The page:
A toddler’s bath time should be a fun time for bonding and for helping children learn the basics of taking care of themselves. However, bathing can also pose a danger for children. Experts agree that children can drown in just a few inches of water, and it can take only a few moments of parental distraction for that to happen.
Proper Supervision is Key
To reduce the risk, it’s important that parents ensure supervision at all times. Any child under the age of four should never be allowed to remain in the water alone, even for a minute. If the doorbell rings or someone needs your attention, wrap the child up and take them with you to avoid leaving them in the bathtub or near the bathtub. Even if you take your child out of the bathtub, they may attempt to climb in and get into trouble.
Another key danger with bath time has to do with head injuries and fractures. Newborns and infants can become slippery and can move around rapidly, making them difficult to hold. Holders and slings are necessary to keep them in place and to ensure they don’t bang their heads or other body parts against the sides of the tub.
When children have some muscle control and can sit up easily without tipping over, you may be tempted to do without slings and holders. Wait until the child can sit on their own securely before doing this. Even then, make sure you keep a hand near the child at all time so you can grab them if they do start tip over or slip. Even with toddlers who have pretty good muscle control, bathtub grips are a good way to ensure they don’t slip and fall in the tub.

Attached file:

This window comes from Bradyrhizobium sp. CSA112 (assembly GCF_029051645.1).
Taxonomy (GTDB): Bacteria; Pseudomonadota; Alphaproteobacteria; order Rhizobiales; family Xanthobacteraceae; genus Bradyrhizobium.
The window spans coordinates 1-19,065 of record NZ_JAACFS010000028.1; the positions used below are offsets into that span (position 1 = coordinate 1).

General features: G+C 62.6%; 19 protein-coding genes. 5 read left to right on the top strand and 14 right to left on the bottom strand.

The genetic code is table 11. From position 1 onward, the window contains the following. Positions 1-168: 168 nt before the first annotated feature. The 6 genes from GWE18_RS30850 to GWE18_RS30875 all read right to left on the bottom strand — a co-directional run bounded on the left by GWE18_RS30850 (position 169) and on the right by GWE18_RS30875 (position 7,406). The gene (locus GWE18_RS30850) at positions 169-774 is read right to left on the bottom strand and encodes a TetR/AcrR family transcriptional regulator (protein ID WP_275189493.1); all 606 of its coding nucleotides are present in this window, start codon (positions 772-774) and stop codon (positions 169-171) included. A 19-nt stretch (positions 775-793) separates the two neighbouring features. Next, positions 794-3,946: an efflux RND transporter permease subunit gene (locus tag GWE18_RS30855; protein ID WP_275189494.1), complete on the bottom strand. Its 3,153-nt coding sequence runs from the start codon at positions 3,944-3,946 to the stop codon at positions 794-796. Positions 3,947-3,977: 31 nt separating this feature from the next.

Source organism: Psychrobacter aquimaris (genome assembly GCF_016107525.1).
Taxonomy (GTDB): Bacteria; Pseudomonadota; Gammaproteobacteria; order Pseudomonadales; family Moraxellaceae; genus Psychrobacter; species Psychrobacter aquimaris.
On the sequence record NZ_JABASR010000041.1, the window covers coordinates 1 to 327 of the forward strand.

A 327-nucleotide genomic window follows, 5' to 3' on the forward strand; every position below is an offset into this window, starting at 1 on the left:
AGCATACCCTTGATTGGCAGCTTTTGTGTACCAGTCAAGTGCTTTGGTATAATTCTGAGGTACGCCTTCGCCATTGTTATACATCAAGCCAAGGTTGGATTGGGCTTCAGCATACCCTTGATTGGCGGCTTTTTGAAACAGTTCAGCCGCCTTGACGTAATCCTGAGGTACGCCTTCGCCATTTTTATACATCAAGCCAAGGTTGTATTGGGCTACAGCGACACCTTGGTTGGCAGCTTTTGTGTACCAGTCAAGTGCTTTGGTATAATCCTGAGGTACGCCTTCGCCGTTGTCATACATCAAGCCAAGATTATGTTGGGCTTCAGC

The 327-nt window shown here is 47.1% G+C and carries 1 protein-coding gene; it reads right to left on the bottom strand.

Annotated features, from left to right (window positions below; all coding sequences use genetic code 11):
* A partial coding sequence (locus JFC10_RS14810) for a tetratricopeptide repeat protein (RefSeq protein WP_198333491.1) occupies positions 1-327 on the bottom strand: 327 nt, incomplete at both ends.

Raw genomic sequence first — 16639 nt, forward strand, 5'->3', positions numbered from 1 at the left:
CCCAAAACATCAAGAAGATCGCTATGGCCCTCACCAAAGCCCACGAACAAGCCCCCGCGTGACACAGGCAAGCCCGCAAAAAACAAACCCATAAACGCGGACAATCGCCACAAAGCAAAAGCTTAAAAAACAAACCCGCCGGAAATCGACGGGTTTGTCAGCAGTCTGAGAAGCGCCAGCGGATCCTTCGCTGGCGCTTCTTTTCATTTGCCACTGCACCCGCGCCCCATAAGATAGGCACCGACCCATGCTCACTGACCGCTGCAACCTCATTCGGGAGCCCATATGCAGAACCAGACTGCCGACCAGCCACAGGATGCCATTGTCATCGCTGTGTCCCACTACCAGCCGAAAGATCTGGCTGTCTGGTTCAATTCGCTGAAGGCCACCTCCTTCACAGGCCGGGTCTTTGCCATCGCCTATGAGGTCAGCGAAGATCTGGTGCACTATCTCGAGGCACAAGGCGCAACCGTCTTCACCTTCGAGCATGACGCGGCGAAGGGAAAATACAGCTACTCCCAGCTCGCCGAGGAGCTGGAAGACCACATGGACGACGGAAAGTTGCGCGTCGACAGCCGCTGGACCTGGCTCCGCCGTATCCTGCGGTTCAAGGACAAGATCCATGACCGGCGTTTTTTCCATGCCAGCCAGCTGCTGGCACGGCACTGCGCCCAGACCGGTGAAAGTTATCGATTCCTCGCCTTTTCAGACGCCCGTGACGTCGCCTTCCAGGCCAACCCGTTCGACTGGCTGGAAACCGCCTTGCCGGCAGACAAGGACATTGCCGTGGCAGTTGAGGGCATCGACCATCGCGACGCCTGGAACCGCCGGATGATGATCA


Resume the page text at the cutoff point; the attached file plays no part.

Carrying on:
For older children who can bathe on their own, no-slip stickers or mats on the bottom of the tub as well as grips are important. Kids who are ready to bathe on their own are still at risk of slip and fall accidents, and having good grip on the bottom of the tub as well as things to hold onto in case they lose their balance are important ways to ensure they can stay safe even when you’re no longer around to look out for them. No-slip tubs and bars can in fact keep everyone in your family from slipping and falling in the tub.
A final thing to consider is temperature. Infants have thin skin and burn easily. Experts recommend water heaters should be at no more than 120°. Even if your water heater is turned down, though, you want to test the bath water to make sure it’s not too hot. You may even want to place a towel over the faucet to ensure your child doesn’t tap it and burn themselves during playtime in the tub.
If your child has been injured in Hollywood or your community due to a defective product, negligent caretaker, or through someone’s negligence or recklessness, contact Flaxman Law Group for a free consultation. We’d be happy to help you understand whether you have a claim which can help you seek compensation so you can provide quality medical treatment for your child.